Previous studies have reported insulin sensitivity of beta cells previous to d20 [4], [25], [26] which suggest that the detected insensitivity is transient and specific for the weaning period. This phenomenon can be interpreted as an adaptation response of beta cells to the hyperglycemia documented between d6 and d20 (Table 1) and to the elevated basal insulin secretion observed at d20 when compared to d28 (Figure 5A). Supporting this possibility is the fact that sustained high blood glucose levels lead to decreased glucose sensitivity of beta cells in adult rats [27], [28]. Interestingly, this impairment is reversed when euglycemia is restored at d28 and in the adult [29].

Glucose insensitivity at d20 can also be due to the fact that functional subpopulations that secrete more insulin, LP cells, are not fully developed. An increase in these cells is observed from d20 to d28 coinciding with the gain of function of beta cells (Figure 4 B).

Our results are in agreement to previous observations [1], which support the concept that developing organs have critical periods with intense structural and functional reorganization. In the case of the pancreas, this circumstance may render it vulnerable to environmental stimuli, such as nutritional changes that could have harmful lifetime consequences.

Although no structural and functional changes have been described in the human pancreas, several studies suggest that, similar to what is observed in rodents; the nutritional status during the breastfeeding period in humans determines the development of glucose intolerance in adulthood [30][32] and in turn predispose the development of type 2 diabetes mellitus.

In conclusion, our study provides evidence of postnatal structural and functional modifications in the pancreas during the lactation period in rats. Changes in form and function are related in space and time, suggesting that this period could be a critical window in determining adult pancreatic physiology.


All methods used in this study were approved by Animal Care Committee of the Instituto de Fisiologia Celular, Universidad Nacional Autonoma de Mexico. Animal care was performed according to the Guide for the Care and Use of Laboratory Animals (National Academy of Sciences, Washington D.C., 1996).


The experiments were carried out in Wistar male rats at d6, d12, d20, d28 and d90 of postnatal life. Animals were born in our animal facility and raised under a 14 h light/10 h dark cycles with free access to food and water, they were weaned at d21. Rats were anesthetized with intraperitoneal sodium pentobarbital (40 mg/kg) before cardiac perfussion and pancreas dissection.

Plasma concentration of glucose, insulin and glucagon

Blood samples for determination of glucose and hormones were obtained at the same time of day for all experiments (13.00 h) and under similar fasting conditions (4 h fasting). Blood was obtained through direct cardiac puncture; glucose levels were determined using a conventional monitoring system (MediSense Blood glucose Sensor Precision QID). Plasma insulin (ALPCO, Windham, NH) and glucagon (Wako Chemicals, Osaka, Japan) concentrations were determined by ELISA. Glucose and hormone concentrations were also expressed per gram of body weight to compensate for growth during the first month.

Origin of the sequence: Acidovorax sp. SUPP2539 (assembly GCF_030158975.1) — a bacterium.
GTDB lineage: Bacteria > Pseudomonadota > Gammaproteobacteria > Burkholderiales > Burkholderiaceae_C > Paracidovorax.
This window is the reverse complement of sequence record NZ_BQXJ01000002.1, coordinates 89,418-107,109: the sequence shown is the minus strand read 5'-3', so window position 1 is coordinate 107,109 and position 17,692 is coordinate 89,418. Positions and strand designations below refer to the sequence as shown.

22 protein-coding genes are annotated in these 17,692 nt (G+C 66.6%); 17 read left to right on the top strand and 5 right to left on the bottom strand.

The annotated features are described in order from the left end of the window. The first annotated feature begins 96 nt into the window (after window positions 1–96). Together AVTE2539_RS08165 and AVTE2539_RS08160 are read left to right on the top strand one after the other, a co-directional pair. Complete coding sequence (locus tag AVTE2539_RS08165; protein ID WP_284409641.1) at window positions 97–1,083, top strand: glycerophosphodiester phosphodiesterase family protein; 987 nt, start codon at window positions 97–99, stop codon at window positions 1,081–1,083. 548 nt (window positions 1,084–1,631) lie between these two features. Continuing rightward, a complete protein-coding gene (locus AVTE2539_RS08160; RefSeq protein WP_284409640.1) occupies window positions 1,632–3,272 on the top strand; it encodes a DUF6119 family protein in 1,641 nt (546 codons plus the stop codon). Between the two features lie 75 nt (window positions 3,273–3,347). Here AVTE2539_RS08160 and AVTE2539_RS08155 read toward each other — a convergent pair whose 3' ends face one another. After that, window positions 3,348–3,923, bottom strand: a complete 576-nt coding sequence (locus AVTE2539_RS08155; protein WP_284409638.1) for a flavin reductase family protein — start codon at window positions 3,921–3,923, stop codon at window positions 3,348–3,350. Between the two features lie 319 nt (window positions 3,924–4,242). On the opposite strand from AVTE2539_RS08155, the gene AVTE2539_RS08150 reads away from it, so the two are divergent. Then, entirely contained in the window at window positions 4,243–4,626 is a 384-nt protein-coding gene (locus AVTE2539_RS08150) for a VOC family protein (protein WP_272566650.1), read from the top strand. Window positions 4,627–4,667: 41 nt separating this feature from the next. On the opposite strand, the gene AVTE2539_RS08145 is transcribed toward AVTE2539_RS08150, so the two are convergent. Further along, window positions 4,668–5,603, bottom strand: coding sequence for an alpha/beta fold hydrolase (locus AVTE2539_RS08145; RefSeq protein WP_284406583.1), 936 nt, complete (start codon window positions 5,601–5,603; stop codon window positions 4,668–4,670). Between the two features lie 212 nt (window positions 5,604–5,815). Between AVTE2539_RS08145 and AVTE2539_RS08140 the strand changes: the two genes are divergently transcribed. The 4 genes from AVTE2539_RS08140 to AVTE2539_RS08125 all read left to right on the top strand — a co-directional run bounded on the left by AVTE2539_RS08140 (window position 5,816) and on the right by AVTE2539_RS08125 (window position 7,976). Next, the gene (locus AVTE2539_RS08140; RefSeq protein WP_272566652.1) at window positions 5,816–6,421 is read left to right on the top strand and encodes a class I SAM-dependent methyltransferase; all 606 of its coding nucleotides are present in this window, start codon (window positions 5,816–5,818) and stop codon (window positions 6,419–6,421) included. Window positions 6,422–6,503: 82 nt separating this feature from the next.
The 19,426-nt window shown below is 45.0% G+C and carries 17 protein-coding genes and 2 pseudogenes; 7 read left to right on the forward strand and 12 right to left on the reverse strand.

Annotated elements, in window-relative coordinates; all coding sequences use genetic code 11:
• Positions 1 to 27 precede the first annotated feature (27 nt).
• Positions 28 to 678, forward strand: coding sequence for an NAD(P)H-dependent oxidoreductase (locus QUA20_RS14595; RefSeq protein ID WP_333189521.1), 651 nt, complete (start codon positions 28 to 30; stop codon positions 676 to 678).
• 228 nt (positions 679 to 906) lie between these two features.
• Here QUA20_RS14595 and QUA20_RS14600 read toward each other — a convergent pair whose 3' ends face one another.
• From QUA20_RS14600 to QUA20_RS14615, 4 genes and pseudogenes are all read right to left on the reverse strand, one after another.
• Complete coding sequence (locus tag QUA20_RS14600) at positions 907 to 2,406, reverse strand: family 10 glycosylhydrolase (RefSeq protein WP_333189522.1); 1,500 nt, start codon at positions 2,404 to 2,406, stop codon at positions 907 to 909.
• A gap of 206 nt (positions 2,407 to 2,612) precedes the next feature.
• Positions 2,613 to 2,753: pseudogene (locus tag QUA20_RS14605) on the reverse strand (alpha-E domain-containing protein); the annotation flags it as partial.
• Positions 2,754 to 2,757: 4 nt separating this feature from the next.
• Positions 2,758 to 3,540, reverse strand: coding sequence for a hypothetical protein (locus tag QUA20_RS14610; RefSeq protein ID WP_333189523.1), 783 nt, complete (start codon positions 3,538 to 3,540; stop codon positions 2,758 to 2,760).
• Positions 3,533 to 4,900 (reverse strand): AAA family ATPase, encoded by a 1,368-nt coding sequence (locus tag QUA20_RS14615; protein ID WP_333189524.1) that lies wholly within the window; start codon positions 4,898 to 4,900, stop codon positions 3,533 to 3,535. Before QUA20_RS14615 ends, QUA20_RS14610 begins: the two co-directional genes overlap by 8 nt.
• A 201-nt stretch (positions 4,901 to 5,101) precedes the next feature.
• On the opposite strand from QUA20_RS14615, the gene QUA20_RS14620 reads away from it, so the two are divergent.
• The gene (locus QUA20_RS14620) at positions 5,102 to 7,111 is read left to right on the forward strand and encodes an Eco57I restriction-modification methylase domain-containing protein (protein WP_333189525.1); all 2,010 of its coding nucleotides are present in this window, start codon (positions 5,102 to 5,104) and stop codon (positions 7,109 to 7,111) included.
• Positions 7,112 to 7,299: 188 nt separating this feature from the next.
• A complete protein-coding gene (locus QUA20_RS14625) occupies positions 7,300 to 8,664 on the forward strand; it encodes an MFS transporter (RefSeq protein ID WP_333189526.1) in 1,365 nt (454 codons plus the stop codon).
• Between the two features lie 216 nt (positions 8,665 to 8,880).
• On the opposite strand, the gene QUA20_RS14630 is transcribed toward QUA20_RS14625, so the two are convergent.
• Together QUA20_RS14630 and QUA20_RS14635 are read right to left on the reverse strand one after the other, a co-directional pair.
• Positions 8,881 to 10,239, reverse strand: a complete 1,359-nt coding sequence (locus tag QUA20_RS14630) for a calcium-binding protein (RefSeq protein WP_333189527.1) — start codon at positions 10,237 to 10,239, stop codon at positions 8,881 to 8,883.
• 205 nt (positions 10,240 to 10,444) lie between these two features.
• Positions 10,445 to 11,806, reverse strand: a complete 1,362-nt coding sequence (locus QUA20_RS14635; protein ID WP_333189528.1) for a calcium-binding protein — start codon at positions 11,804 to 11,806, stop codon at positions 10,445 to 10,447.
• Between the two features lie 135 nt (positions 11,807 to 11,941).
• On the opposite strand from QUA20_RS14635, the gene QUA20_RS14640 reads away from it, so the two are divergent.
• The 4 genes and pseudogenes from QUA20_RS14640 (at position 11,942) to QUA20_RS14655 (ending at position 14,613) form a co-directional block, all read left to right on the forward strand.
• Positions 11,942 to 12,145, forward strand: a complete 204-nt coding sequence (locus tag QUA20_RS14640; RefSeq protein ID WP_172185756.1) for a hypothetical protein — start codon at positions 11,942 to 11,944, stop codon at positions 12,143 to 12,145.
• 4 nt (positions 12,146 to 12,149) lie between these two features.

Rats were perfused through cardiac puncture with Bouin's solution, the pancreas was dissected separating the pancreatic head (in contact with the duodenum) and the body/tail region (in contact with the spleen, the greater curvature of the stomach and the transverse colon). Samples were included in paraffin and serial longitudinal sections of 7 µm thick every 200 µm were obtained. Sections were incubated with guinea pig primary antibodies raised against insulin (1:2 000, ICN, Aurora, OH) for 4 h at room temperature or mouse antibodies against glucagon (1:6 000, Sigma, St. Louis, MO) at 4°C overnight. Primary antibodies were detected by using biotinylated goat anti-guinea pig or anti-mouse antibodies (1:100) for 1 h at room temperature and revealed with the avidin-peroxidase complex (Vector, Burlingame, CA). For islet composition and isolated cells studies a second CY5-conjugated (excitation = 650 nm, emission = 670 nm) goat anti-mouse IgG antibody was added in the case of glucagon detection and a fluorescein isothiocyanate-conjugated (excitation = 494 nm, emission = 520 nm) goat anti-guinea pig IgG antibody in the case of insulin detection. Cells were observed under confocal microscopy.

Beta and alpha cell morphometric analyses

To estimate the beta and alpha cell mass and the size of alpha or beta cell aggregates (defined as any group of alpha or beta cells within or outside islets), outlines (4X) of the entire section and of the clusters of stained cells within it were generated using a camera lucida attached to an Optiphot Nikon Microscope. These drawings were scanned, digitalized, and the area of the sections and of the alpha or beta cell clusters immunostained for glucagon or insulin was measured by a computer based imaging analysis system (Scion Image; Scion Corporation). The percentage of pancreatic area occupied by alpha or beta cells was estimated and cell mass was calculated by multiplying the percentage area of alpha or beta cells by the weight of the corresponding pancreas [33].